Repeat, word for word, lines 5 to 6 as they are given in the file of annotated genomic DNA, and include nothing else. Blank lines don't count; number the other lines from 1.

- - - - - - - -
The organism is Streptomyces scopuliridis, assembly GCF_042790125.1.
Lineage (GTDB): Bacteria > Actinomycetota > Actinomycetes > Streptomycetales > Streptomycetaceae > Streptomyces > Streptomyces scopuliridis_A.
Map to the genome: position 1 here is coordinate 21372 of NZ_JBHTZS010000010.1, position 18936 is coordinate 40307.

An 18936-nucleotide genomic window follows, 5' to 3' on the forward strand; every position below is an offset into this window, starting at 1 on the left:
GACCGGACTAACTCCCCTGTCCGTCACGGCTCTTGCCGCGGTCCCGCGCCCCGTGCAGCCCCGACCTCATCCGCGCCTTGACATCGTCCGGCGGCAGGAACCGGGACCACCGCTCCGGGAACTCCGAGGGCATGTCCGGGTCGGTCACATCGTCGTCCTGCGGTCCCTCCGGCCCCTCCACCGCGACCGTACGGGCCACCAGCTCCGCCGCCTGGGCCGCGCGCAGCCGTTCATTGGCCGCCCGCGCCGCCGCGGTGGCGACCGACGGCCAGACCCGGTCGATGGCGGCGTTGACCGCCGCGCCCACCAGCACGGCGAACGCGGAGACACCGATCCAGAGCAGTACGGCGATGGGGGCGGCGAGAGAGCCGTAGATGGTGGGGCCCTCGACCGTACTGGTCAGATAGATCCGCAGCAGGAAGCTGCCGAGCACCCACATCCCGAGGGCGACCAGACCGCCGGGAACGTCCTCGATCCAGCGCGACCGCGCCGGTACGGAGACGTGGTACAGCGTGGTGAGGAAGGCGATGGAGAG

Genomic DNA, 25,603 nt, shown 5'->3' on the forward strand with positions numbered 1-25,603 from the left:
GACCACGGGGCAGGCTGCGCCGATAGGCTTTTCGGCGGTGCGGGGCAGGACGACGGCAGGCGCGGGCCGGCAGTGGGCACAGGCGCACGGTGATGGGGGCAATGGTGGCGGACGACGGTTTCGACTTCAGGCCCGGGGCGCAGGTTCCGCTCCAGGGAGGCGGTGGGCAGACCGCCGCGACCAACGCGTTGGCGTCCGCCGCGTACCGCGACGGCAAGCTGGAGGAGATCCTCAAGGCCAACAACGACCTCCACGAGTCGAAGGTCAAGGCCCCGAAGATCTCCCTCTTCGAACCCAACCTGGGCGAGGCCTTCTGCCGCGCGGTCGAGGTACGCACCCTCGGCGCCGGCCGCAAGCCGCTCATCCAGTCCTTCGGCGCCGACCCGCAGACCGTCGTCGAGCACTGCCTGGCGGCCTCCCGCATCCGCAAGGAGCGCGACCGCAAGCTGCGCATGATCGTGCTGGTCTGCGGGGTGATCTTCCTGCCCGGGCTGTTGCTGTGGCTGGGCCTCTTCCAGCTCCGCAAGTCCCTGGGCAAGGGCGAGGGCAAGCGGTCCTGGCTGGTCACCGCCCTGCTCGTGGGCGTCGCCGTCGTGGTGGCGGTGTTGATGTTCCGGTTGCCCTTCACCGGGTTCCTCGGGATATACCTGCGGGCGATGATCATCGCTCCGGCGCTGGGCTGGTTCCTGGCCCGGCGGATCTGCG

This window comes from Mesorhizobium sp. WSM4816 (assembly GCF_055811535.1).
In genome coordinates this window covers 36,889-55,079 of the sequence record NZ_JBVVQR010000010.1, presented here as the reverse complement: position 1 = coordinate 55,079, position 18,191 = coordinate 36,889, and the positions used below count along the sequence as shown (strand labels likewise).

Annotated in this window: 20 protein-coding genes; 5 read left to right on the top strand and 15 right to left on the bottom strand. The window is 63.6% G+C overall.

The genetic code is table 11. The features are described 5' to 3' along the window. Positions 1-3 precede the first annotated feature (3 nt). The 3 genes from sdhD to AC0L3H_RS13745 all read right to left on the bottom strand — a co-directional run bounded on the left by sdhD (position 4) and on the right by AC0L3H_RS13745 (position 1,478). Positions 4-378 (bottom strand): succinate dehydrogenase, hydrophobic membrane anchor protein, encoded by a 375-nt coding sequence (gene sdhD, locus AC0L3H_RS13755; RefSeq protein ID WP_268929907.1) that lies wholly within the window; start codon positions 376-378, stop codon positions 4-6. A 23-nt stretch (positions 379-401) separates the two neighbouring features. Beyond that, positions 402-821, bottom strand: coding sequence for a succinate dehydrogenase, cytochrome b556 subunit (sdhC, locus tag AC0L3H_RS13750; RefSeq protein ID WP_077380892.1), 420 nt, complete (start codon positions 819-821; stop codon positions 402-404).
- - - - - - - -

GACCGGACTAACTCCCCTGTCCGTCACGGCTCTTGCCGCGGTCCCGCGCCCCGTGCAGCCCCGACCTCATCCGCGCCTTGACATCGTCCGGCGGCAGGAACCGGGACCACCGCTCCGGGAACTCCGAGGGCATGTCCGGGTCGGTCACATCGTCGTCCTGCGGTCCCTCCGGCCCCTCCACCGCGACCGTACGGGCCACCAGCTCCGCCGCCTGGGCCGCGCGCAGCCGTTCATTGGCCGCCCGCGCCGCCGCGGTGGCGACCGACGGCCAGACCCGGTCGATGGCGGCGTTGACCGCCGCGCCCACCAGCACGGCGAACGCGGAGACACCGATCCAGAGCAGTACGGCGATGGGGGCGGCGAGAGAGCCGTAGATGGTGGGGCCCTCGACCGTACTGGTCAGATAGATCCGCAGCAGGAAGCTGCCGAGCACCCACATCCCGAGGGCGACCAGACCGCCGGGAACGTCCTCGATCCAGCGCGACCGCGCCGGTACGGAGACGTGGTACAGCGTGGTGAGGAAGGCGATGGAGAG

Genomic DNA, 25,603 nt, shown 5'->3' on the forward strand with positions numbered 1-25,603 from the left: